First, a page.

(HealthDay)—Low-dose naltrexone treatment is associated with significant reductions in pain in patients with fibromyalgia, according to a study published in the February issue of Arthritis & Rheumatism.
Jarred Younger, Ph.D., from the Stanford University School of Medicine in Palo Alto, Calif., and colleagues conducted a crossover study involving 31 women with fibromyalgia who were randomly assigned to a four-week placebo stage and a 12-week active phase comprising 4.5 mg/day of naltrexone. Daily levels of pain were assessed.
The researchers found that baseline pain was significantly reduced in patients taking low-dose naltrexone versus placebo (reduction of 28.8 percent versus 18.0 percent). There was also significant improvement in general satisfaction with life and mood in patients taking naltrexone, although there was no improvement in fatigue or sleep. The response rate, as assessed by significant reductions in pain plus a significant reduction either fatigue or sleep problems, was significantly higher for low-dose naltrexone than placebo (32 versus 11 percent). Naltrexone was as well tolerated as placebo and there were no serious side effects.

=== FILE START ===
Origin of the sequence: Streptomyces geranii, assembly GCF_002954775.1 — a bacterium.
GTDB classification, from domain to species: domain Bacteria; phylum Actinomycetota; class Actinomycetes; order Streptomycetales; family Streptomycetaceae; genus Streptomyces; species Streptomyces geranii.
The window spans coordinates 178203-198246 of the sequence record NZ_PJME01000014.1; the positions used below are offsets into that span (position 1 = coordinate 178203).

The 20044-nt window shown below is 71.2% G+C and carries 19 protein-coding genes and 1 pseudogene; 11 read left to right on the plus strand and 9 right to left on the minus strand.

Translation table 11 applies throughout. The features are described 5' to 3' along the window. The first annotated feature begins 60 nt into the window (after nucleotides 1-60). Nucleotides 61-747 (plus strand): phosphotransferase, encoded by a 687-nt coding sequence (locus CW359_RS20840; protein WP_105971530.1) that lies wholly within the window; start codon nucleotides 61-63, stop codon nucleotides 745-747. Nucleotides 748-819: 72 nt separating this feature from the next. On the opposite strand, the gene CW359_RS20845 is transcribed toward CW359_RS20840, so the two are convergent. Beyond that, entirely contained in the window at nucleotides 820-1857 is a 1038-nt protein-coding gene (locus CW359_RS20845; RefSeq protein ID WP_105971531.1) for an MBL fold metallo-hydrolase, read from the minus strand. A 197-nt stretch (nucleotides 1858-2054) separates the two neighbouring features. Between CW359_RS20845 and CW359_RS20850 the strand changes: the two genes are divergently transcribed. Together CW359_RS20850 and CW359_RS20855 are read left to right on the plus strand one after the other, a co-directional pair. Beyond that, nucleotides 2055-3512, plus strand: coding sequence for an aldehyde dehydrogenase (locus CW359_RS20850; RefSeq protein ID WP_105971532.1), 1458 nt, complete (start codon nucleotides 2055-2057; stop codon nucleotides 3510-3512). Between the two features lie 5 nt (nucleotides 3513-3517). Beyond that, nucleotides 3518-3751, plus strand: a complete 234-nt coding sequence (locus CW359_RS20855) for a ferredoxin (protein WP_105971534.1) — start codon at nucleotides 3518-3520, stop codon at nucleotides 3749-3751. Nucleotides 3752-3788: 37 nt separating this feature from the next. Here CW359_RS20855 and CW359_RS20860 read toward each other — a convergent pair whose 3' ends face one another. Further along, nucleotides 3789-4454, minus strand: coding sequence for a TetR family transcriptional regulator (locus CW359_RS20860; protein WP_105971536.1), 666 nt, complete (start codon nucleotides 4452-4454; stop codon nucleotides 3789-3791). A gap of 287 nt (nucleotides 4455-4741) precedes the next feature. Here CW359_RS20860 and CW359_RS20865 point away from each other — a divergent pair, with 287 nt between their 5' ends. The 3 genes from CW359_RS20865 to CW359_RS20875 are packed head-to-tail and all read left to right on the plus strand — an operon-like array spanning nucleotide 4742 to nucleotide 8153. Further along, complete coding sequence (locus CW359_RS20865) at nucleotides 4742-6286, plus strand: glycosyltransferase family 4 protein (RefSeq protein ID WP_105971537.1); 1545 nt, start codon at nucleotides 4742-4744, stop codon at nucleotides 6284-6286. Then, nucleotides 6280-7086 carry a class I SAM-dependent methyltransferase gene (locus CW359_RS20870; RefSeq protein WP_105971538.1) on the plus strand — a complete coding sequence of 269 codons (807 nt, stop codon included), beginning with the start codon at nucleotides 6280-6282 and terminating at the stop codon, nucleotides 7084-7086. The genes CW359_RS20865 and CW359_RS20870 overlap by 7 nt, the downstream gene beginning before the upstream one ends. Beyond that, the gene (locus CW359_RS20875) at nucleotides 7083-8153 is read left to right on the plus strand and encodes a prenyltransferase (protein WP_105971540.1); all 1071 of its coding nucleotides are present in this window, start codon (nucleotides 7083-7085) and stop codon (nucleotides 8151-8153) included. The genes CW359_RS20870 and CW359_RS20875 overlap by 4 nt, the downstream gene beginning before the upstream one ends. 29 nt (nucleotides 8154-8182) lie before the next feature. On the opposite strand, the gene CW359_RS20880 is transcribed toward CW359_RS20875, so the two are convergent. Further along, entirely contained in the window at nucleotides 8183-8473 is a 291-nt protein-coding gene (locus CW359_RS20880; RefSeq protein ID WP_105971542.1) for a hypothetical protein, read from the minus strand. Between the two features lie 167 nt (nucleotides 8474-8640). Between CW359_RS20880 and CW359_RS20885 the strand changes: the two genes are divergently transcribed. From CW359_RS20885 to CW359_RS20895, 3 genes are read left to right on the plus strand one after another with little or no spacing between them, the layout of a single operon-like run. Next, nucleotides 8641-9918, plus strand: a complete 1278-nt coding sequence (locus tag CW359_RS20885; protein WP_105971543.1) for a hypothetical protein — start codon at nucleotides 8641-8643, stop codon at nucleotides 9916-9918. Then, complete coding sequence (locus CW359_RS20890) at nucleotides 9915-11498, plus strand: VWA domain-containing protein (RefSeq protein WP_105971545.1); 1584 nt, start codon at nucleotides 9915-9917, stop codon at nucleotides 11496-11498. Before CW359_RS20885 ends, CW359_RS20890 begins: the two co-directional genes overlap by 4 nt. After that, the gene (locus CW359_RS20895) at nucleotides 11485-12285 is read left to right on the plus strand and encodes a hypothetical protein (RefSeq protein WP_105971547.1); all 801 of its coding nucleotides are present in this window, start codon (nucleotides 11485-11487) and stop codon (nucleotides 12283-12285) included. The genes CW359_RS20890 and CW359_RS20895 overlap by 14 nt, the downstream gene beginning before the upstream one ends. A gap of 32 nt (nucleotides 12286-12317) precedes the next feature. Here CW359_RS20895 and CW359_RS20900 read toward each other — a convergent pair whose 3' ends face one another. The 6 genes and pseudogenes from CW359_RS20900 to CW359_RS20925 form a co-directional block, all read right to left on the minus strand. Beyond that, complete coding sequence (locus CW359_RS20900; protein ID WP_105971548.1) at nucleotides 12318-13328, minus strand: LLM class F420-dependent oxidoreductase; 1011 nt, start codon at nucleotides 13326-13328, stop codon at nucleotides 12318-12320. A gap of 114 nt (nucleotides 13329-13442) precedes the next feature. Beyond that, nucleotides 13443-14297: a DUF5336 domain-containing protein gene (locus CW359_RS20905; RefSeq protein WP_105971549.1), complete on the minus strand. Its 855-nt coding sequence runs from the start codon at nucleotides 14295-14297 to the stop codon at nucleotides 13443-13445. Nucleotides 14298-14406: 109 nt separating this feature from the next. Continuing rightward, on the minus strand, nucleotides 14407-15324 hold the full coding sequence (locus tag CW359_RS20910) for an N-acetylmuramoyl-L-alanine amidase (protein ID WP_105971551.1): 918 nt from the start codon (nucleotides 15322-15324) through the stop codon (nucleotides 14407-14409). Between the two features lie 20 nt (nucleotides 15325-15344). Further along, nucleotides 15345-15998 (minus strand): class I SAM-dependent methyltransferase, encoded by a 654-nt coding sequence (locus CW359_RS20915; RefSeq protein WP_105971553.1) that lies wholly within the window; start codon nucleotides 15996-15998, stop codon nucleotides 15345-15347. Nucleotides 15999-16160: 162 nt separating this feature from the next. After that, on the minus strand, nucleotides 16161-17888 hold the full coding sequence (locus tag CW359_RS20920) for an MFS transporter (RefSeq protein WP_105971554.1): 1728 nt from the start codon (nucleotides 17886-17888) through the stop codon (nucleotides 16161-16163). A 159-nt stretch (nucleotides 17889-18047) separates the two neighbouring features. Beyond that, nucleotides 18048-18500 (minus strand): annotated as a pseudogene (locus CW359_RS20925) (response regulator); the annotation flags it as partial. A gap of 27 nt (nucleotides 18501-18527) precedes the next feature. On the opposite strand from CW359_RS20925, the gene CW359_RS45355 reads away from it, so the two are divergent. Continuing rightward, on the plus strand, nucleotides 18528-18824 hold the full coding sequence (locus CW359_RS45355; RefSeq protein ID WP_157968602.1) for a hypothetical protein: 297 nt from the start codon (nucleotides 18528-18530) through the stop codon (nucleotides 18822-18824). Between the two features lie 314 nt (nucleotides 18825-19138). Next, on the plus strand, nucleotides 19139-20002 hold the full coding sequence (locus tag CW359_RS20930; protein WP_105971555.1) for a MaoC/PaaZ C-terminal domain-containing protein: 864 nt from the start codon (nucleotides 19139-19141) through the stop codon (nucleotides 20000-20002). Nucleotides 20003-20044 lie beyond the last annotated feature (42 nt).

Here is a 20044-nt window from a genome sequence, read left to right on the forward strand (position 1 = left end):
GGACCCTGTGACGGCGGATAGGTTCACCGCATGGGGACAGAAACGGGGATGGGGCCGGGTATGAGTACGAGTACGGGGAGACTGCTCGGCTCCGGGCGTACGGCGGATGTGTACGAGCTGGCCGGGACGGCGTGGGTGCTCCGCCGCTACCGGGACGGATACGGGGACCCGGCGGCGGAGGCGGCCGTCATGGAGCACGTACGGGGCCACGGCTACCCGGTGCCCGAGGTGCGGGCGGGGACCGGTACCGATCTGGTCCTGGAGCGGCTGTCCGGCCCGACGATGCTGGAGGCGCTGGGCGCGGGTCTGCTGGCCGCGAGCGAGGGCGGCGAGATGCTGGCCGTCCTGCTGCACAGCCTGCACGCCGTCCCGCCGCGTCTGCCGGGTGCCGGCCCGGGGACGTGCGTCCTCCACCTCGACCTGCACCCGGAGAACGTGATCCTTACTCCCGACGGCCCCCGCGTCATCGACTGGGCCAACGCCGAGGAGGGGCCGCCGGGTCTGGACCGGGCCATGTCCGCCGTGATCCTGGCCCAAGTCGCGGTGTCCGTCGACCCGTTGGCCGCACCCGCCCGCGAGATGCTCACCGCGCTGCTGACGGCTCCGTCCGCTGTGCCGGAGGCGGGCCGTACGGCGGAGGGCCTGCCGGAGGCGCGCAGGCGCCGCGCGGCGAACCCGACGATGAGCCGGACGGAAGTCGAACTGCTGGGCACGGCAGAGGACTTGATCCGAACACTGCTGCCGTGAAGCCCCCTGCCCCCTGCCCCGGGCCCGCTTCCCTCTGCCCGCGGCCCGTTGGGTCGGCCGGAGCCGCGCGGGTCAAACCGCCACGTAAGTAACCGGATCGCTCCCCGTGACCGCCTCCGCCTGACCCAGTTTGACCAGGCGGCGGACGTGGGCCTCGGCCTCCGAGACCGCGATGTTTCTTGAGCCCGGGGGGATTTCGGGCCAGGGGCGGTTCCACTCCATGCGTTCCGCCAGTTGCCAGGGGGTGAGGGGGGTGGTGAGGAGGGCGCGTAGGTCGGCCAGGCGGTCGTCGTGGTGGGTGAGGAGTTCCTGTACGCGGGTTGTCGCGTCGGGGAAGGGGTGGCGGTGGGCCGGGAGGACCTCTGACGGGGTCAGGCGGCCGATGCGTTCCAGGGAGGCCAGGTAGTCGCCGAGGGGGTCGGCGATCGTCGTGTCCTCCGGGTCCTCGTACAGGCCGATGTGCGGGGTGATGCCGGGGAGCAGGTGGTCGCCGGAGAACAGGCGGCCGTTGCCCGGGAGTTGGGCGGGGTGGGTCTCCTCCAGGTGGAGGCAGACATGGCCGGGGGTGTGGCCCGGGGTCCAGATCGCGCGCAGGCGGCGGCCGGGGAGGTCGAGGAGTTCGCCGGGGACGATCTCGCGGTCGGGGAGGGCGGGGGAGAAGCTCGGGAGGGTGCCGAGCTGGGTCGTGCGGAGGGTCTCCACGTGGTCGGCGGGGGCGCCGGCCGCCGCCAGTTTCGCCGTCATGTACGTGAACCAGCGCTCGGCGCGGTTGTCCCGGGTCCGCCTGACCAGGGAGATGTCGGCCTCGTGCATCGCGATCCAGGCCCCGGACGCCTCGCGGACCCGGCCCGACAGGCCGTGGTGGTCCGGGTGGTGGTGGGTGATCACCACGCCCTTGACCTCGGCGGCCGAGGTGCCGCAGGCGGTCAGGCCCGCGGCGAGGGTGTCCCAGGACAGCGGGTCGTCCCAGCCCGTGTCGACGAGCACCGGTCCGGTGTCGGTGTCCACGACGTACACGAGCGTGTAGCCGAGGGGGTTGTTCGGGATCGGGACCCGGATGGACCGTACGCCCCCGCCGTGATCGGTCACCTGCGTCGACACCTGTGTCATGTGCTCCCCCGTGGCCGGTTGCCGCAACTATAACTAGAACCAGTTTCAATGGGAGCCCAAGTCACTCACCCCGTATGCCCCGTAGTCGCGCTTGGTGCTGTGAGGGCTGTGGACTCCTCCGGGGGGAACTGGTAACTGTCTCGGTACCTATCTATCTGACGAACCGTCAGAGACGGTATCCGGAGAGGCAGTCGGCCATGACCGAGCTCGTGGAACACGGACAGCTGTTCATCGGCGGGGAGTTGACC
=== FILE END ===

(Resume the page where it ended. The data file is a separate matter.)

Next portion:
"Our replicated observation that low-dose naltrexone affects levels of pain, together with the low cost and tolerable nature of low-dose naltrexone, makes it a promising target for future investigation," Younger and colleagues conclude.
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